On a day marking the discovery of the germ causing tuberculosis - the World Health Organization says efforts have been effective in limiting TB's spread. But drug-resistant strains in China and Eastern Europe mean the battle against the illness is far from being won.
The World Health Organization says tuberculosis, which attacks mainly the lungs, kills about two million people worldwide each year. The U.N. health agency, which released a report marking World Tuberculosis Day on Wednesday, thinks the disease is being controlled - as about three million tuberculosis patients have access to treatment.
However, the health charity Doctors Without Borders singled out China and Pakistan for what it called "a lack of political commitment to fighting tuberculosis" on Wednesday. The agency also reported that India makes up about 30 percent of the world's cases.
Pieter Van Maaren, a WHO health officer based in Manila, says the incidence of the potentially deadly disease varies greatly throughout Asia. In the northeast, he says, China has one the highest incidence but the disease is well controlled in affluent areas.
"Tuberculosis is still very common in China," says Mr. Van Maaren. "If we look at a major city of one million people you would see approximately two to three hundred new infectious TB cases every year." He says that in Southeast Asia and the Pacific, Vietnam, Cambodia, Laos and Papua New Guinea have high incidence.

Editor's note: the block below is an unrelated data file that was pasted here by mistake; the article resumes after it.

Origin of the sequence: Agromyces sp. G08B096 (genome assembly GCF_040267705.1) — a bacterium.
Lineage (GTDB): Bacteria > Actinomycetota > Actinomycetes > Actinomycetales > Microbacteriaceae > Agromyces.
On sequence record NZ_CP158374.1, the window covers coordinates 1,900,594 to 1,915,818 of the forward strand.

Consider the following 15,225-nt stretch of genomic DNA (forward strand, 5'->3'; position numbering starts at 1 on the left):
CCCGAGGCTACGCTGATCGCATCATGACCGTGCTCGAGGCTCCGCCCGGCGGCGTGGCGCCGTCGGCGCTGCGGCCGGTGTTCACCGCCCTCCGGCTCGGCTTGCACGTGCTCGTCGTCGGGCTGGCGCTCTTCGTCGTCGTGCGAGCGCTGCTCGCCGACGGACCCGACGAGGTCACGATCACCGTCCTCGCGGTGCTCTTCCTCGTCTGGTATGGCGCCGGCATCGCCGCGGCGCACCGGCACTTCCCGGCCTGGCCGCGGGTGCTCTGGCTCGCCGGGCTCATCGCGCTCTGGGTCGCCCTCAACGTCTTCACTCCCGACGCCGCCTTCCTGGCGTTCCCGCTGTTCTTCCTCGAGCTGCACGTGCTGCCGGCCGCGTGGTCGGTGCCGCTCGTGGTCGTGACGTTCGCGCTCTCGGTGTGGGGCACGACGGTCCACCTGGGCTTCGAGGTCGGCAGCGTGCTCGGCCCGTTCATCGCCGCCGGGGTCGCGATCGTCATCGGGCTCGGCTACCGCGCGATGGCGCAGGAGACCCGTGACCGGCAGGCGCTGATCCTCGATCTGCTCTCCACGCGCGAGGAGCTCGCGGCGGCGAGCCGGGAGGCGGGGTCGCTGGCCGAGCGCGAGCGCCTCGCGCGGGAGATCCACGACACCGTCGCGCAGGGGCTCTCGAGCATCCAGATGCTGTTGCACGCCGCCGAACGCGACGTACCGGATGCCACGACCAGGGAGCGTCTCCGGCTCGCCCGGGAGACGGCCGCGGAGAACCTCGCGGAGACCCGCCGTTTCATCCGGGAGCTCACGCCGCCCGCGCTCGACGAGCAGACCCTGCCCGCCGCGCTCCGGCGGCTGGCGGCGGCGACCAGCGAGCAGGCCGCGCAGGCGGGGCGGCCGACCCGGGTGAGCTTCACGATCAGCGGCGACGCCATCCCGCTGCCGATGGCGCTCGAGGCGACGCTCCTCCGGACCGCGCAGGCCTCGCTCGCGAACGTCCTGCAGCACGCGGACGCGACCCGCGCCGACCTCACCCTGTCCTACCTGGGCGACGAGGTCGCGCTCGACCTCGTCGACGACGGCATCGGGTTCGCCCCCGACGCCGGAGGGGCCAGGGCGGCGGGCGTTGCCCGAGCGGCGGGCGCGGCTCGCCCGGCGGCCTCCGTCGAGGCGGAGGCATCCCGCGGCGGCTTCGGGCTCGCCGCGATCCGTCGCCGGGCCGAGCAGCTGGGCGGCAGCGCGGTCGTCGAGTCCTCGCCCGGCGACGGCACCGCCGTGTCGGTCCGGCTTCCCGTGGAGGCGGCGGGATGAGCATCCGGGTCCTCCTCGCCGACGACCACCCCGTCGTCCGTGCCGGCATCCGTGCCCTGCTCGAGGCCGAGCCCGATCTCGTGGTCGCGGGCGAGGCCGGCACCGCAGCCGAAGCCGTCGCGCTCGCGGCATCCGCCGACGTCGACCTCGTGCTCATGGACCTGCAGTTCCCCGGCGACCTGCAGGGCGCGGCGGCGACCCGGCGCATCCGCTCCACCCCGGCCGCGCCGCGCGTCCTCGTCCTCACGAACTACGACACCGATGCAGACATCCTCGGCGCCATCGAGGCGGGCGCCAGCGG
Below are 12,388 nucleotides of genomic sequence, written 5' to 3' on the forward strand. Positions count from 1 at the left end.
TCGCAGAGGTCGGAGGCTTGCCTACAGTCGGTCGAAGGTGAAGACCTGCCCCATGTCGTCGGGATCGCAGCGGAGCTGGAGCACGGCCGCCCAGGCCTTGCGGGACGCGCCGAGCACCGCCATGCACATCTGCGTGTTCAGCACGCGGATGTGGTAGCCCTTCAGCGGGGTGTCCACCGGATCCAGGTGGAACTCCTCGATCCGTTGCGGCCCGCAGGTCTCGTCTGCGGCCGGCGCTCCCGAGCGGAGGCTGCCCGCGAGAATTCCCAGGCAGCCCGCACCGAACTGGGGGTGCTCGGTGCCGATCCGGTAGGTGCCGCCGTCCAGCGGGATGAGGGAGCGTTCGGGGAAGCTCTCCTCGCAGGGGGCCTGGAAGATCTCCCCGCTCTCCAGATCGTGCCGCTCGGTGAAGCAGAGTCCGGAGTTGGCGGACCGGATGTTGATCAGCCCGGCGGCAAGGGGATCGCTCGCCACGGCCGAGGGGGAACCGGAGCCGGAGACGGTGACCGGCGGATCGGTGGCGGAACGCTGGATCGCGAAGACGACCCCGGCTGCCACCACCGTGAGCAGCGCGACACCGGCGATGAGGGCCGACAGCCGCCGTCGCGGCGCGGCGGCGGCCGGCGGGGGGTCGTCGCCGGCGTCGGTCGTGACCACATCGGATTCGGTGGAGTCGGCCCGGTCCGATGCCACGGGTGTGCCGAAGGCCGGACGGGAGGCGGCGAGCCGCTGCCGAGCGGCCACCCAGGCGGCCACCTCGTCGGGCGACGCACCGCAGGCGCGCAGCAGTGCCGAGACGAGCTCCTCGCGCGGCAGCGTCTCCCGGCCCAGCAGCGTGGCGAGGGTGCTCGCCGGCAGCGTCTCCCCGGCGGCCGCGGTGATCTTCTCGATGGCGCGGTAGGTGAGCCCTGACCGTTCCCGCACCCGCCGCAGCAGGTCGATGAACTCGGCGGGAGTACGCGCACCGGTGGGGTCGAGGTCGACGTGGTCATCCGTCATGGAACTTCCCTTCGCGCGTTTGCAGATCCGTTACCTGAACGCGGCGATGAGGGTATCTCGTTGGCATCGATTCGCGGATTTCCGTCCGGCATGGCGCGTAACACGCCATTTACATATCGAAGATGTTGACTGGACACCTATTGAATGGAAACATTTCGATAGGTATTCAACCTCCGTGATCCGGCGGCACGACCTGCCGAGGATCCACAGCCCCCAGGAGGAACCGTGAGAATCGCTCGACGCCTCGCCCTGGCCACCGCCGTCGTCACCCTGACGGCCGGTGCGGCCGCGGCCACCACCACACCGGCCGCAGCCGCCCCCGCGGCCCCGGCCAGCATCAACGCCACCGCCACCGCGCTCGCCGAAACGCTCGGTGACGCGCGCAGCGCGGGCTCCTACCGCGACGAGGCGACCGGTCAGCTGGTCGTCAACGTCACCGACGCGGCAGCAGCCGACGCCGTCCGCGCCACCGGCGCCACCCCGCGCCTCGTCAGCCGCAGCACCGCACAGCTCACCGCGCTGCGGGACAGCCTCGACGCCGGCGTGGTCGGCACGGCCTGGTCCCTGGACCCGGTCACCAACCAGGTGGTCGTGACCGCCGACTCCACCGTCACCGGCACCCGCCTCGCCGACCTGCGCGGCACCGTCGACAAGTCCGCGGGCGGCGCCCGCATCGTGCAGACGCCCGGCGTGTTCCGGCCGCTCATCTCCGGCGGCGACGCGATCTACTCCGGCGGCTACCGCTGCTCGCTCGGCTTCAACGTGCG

Dr. Van Maaren says that in China and Southeast Asia, the growing number of HIV and AIDS cases is helping tuberculosis spread. Tuberculosis can be dormant in a person for years but develop when the immune system is weakened or compromised.
Dr. Van Maareen says another concern is the growing prevalence of drug-resistant strains. At the moment, a variety of antibiotics are effective in curing most tuberculosis patients. But if the antibiotics are not taken consistently or doses are incorrect, the germ can change so that medicines become useless.
The spread of drug-resistant strains could result in sicker patients.
Several studies indicate that in China one in 10 TB patients have a drug-resistant strain. The problem, however, is far greater in Eastern Europe where about 30 percent of patients cannot be cured with drugs.
Dr. Van Maareen says that if WHO's guidelines for detection and treatment are followed properly the disease could possibly be eliminated within decades. He estimates that about $800 million is needed annually to effectively fight TB in China and Southeast Asia.